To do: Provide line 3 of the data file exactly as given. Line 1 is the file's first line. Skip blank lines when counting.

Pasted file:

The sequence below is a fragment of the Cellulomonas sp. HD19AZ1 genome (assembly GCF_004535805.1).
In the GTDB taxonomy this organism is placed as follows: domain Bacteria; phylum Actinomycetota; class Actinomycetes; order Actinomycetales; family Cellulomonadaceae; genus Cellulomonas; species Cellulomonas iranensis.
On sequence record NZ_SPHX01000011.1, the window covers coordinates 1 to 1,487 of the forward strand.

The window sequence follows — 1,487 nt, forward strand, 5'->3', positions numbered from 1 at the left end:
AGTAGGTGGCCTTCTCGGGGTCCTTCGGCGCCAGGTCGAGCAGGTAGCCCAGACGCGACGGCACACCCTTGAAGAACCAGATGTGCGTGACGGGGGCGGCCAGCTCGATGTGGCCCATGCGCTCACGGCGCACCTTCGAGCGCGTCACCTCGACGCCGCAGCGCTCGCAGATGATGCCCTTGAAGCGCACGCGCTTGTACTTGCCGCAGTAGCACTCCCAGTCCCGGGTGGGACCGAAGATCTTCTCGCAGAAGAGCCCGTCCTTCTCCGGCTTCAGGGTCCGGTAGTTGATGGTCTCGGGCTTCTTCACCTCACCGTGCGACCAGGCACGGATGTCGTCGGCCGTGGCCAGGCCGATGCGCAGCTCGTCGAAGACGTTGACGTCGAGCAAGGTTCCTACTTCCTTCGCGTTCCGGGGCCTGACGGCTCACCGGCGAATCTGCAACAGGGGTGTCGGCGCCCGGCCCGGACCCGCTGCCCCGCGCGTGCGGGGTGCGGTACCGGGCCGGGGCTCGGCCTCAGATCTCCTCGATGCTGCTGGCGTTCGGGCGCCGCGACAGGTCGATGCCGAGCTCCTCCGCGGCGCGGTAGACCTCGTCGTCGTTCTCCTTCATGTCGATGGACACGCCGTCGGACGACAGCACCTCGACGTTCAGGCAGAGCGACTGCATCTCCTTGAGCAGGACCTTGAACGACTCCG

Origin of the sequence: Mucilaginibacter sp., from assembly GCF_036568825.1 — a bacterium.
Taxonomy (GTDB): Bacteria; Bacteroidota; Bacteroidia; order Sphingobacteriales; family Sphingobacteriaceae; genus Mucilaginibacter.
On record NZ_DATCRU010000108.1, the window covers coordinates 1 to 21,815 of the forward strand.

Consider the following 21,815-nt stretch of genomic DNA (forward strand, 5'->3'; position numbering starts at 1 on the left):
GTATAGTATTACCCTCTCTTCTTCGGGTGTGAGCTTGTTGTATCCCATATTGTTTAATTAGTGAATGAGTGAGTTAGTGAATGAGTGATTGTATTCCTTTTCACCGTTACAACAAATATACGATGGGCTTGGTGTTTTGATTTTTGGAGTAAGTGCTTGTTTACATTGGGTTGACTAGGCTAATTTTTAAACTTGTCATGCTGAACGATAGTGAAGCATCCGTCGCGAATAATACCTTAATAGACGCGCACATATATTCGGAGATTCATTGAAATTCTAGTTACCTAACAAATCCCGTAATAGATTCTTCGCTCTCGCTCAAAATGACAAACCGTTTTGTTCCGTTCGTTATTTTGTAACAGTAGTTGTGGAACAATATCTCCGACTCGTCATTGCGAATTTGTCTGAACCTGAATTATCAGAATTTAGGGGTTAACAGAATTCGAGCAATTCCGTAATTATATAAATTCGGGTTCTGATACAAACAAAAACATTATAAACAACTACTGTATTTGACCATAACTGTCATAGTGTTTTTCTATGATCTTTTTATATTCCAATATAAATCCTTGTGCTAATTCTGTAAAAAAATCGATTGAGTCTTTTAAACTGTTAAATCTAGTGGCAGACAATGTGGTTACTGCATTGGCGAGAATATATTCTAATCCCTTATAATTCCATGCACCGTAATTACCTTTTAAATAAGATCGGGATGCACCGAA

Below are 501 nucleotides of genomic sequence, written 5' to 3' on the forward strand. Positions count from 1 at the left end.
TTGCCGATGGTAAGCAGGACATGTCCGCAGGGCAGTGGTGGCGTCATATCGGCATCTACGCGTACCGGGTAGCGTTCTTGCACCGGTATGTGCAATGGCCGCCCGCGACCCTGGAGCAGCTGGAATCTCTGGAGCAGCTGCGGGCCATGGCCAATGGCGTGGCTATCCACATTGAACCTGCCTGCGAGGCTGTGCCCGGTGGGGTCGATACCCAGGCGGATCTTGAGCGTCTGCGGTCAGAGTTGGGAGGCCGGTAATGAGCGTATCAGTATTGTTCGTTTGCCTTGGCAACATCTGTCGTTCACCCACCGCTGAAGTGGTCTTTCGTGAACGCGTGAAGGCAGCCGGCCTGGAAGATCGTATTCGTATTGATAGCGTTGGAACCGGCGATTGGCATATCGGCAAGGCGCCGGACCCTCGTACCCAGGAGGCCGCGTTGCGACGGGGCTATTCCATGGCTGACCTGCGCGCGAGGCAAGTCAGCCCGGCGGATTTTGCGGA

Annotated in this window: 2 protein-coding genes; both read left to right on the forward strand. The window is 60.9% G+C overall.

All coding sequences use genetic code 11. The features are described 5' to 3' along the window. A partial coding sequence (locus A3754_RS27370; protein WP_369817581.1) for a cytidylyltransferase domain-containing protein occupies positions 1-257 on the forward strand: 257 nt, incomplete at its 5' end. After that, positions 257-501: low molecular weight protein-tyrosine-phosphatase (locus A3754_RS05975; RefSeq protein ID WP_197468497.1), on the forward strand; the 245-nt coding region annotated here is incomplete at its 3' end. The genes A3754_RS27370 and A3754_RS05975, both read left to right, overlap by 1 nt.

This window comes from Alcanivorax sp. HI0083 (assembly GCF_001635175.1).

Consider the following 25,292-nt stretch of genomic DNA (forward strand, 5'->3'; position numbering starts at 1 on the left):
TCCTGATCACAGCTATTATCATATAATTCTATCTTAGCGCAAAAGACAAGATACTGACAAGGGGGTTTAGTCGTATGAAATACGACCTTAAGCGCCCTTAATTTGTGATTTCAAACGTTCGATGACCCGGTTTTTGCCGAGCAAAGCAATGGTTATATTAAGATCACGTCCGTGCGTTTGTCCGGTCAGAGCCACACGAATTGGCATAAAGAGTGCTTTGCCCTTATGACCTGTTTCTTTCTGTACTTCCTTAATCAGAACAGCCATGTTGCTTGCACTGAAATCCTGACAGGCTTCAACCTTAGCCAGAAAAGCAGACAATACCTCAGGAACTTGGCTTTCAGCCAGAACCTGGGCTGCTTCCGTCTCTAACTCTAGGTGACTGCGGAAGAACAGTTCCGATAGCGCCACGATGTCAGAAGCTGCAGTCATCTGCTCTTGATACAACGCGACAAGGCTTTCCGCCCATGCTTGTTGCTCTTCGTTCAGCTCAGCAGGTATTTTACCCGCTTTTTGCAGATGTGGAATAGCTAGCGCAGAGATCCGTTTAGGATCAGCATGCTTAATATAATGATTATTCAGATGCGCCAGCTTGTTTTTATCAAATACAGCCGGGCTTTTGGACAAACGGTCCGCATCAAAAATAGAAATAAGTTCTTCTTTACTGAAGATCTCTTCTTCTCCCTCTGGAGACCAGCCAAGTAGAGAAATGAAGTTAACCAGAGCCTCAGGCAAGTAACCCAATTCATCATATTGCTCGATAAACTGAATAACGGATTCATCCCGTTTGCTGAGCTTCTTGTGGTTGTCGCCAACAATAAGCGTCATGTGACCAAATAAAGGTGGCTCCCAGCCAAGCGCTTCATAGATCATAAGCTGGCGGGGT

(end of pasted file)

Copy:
On sequence record NZ_SPHX01000011.1, the window covers coordinates 1 to 1,487 of the forward strand.